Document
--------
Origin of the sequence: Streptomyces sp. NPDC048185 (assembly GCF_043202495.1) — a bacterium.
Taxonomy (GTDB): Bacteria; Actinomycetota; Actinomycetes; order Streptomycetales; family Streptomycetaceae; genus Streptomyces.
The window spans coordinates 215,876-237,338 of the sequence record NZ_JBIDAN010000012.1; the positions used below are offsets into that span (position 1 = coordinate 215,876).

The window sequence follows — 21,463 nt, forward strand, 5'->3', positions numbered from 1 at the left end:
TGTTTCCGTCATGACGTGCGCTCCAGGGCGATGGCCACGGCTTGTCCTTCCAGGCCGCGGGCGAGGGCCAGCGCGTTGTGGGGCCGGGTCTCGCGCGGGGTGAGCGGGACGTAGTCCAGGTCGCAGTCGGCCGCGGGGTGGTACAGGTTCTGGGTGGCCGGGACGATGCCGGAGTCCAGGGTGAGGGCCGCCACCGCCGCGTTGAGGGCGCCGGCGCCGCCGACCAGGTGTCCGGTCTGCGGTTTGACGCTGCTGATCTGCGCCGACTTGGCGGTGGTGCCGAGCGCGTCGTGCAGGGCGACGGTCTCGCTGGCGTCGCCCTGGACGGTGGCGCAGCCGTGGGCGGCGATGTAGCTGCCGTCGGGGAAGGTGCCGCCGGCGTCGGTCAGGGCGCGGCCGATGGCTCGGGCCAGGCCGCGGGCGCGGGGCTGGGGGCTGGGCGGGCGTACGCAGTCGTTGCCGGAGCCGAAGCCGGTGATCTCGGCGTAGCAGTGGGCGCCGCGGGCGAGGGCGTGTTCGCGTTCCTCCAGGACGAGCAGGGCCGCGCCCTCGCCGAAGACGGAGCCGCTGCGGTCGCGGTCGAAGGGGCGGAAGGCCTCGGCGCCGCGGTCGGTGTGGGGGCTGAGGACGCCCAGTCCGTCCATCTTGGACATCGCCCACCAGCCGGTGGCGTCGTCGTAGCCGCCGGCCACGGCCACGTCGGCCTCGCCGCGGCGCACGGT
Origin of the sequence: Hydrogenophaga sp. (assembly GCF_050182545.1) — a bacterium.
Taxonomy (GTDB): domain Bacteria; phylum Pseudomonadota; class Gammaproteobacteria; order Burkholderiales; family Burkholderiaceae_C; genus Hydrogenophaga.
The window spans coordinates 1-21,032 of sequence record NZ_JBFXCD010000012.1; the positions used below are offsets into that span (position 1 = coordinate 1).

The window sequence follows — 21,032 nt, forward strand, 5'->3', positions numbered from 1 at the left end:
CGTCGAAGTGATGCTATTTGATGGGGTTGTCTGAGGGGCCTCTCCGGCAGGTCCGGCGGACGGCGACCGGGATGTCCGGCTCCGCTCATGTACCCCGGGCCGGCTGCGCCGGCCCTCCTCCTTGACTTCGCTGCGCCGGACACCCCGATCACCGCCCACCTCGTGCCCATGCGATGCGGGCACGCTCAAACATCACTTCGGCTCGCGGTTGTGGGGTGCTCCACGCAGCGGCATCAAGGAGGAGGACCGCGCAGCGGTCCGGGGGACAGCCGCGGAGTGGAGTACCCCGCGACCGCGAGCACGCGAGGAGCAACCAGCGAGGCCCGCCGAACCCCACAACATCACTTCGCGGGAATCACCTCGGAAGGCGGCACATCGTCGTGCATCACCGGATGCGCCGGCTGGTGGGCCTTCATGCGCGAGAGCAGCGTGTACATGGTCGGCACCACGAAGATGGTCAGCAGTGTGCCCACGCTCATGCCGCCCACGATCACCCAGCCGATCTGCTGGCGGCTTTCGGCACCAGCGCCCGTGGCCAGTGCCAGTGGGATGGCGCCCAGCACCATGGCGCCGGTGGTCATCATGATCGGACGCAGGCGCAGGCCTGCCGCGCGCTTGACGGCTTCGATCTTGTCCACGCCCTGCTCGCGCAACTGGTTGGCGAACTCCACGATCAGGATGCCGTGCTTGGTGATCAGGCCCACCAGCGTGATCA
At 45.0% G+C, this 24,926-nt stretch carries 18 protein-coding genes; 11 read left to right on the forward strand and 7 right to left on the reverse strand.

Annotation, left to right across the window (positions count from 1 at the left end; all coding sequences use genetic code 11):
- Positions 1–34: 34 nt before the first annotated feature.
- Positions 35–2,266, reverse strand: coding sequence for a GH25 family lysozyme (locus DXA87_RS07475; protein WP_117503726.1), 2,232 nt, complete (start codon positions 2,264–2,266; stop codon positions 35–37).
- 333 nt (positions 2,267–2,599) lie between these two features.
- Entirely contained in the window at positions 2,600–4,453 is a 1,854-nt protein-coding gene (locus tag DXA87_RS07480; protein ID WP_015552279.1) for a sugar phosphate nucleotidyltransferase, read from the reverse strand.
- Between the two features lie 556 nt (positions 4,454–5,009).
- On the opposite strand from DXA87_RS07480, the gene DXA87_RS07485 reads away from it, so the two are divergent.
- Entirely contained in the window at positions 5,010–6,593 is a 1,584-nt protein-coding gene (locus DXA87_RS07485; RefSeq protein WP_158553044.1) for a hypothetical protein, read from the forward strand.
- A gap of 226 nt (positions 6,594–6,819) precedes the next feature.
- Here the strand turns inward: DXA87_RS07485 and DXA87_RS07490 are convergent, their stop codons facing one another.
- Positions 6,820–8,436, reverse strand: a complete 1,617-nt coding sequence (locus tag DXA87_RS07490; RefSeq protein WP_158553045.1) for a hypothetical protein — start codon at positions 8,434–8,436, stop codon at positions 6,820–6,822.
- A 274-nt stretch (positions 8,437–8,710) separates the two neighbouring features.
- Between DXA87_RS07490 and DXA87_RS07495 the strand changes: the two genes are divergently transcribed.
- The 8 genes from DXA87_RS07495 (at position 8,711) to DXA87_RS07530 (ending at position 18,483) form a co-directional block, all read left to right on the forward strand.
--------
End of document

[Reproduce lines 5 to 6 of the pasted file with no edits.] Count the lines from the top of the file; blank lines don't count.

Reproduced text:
TGTTTCCGTCATGACGTGCGCTCCAGGGCGATGGCCACGGCTTGTCCTTCCAGGCCGCGGGCGAGGGCCAGCGCGTTGTGGGGCCGGGTCTCGCGCGGGGTGAGCGGGACGTAGTCCAGGTCGCAGTCGGCCGCGGGGTGGTACAGGTTCTGGGTGGCCGGGACGATGCCGGAGTCCAGGGTGAGGGCCGCCACCGCCGCGTTGAGGGCGCCGGCGCCGCCGACCAGGTGTCCGGTCTGCGGTTTGACGCTGCTGATCTGCGCCGACTTGGCGGTGGTGCCGAGCGCGTCGTGCAGGGCGACGGTCTCGCTGGCGTCGCCCTGGACGGTGGCGCAGCCGTGGGCGGCGATGTAGCTGCCGTCGGGGAAGGTGCCGCCGGCGTCGGTCAGGGCGCGGCCGATGGCTCGGGCCAGGCCGCGGGCGCGGGGCTGGGGGCTGGGCGGGCGTACGCAGTCGTTGCCGGAGCCGAAGCCGGTGATCTCGGCGTAGCAGTGGGCGCCGCGGGCGAGGGCGTGTTCGCGTTCCTCCAGGACGAGCAGGGCCGCGCCCTCGCCGAAGACGGAGCCGCTGCGGTCGCGGTCGAAGGGGCGGAAGGCCTCGGCGCCGCGGTCGGTGTGGGGGCTGAGGACGCCCAGTCCGTCCATCTTGGACATCGCCCACCAGCCGGTGGCGTCGTCGTAGCCGCCGGCCACGGCCACGTCGGCCTCGCCGCGGCGCACGGT
Origin of the sequence: Hydrogenophaga sp. (assembly GCF_050182545.1) — a bacterium.